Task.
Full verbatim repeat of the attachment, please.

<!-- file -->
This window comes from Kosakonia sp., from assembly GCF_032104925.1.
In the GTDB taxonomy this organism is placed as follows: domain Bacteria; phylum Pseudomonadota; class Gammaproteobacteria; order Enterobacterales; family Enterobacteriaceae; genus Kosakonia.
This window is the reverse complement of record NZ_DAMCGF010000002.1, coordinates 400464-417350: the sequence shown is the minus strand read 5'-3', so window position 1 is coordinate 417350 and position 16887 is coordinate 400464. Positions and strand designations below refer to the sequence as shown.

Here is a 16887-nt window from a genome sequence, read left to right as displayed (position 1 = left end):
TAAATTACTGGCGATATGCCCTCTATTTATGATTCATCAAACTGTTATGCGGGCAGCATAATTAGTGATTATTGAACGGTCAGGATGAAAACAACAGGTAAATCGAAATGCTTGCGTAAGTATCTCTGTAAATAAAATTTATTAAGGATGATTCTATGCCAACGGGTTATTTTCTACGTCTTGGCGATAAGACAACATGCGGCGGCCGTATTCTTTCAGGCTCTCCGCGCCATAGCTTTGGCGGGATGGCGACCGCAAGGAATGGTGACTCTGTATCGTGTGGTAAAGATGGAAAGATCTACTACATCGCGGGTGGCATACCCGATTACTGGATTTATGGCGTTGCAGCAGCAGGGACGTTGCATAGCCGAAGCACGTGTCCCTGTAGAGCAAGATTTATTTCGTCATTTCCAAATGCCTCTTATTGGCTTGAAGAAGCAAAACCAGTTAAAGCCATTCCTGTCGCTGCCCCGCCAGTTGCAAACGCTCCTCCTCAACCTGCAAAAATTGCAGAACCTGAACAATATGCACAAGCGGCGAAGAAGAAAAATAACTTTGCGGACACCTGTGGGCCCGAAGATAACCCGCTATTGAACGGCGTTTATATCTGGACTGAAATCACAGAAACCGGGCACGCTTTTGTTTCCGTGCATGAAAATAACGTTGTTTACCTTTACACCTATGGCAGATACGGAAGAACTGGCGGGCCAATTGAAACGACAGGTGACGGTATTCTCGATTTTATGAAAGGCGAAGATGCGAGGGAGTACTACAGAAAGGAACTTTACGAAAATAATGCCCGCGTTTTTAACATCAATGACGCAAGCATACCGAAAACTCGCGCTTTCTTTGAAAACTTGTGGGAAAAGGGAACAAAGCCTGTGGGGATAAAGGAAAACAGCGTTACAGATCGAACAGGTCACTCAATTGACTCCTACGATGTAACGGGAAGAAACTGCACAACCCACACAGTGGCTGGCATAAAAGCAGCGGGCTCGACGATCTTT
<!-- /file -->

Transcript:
This window comes from Kosakonia sp., from assembly GCF_032104925.1.
In the GTDB taxonomy this organism is placed as follows: domain Bacteria; phylum Pseudomonadota; class Gammaproteobacteria; order Enterobacterales; family Enterobacteriaceae; genus Kosakonia.
This window is the reverse complement of record NZ_DAMCGF010000002.1, coordinates 400464-417350: the sequence shown is the minus strand read 5'-3', so window position 1 is coordinate 417350 and position 16887 is coordinate 400464. Positions and strand designations below refer to the sequence as shown.

Here is a 16887-nt window from a genome sequence, read left to right as displayed (position 1 = left end):
TAAATTACTGGCGATATGCCCTCTATTTATGATTCATCAAACTGTTATGCGGGCAGCATAATTAGTGATTATTGAACGGTCAGGATGAAAACAACAGGTAAATCGAAATGCTTGCGTAAGTATCTCTGTAAATAAAATTTATTAAGGATGATTCTATGCCAACGGGTTATTTTCTACGTCTTGGCGATAAGACAACATGCGGCGGCCGTATTCTTTCAGGCTCTCCGCGCCATAGCTTTGGCGGGATGGCGACCGCAAGGAATGGTGACTCTGTATCGTGTGGTAAAGATGGAAAGATCTACTACATCGCGGGTGGCATACCCGATTACTGGATTTATGGCGTTGCAGCAGCAGGGACGTTGCATAGCCGAAGCACGTGTCCCTGTAGAGCAAGATTTATTTCGTCATTTCCAAATGCCTCTTATTGGCTTGAAGAAGCAAAACCAGTTAAAGCCATTCCTGTCGCTGCCCCGCCAGTTGCAAACGCTCCTCCTCAACCTGCAAAAATTGCAGAACCTGAACAATATGCACAAGCGGCGAAGAAGAAAAATAACTTTGCGGACACCTGTGGGCCCGAAGATAACCCGCTATTGAACGGCGTTTATATCTGGACTGAAATCACAGAAACCGGGCACGCTTTTGTTTCCGTGCATGAAAATAACGTTGTTTACCTTTACACCTATGGCAGATACGGAAGAACTGGCGGGCCAATTGAAACGACAGGTGACGGTATTCTCGATTTTATGAAAGGCGAAGATGCGAGGGAGTACTACAGAAAGGAACTTTACGAAAATAATGCCCGCGTTTTTAACATCAATGACGCAAGCATACCGAAAACTCGCGCTTTCTTTGAAAACTTGTGGGAAAAGGGAACAAAGCCTGTGGGGATAAAGGAAAACAGCGTTACAGATCGAACAGGTCACTCAATTGACTCCTACGATGTAACGGGAAGAAACTGCACAACCCACACAGTGGCTGGCATAAAAGCAGCGGGCTCGACGATCTTT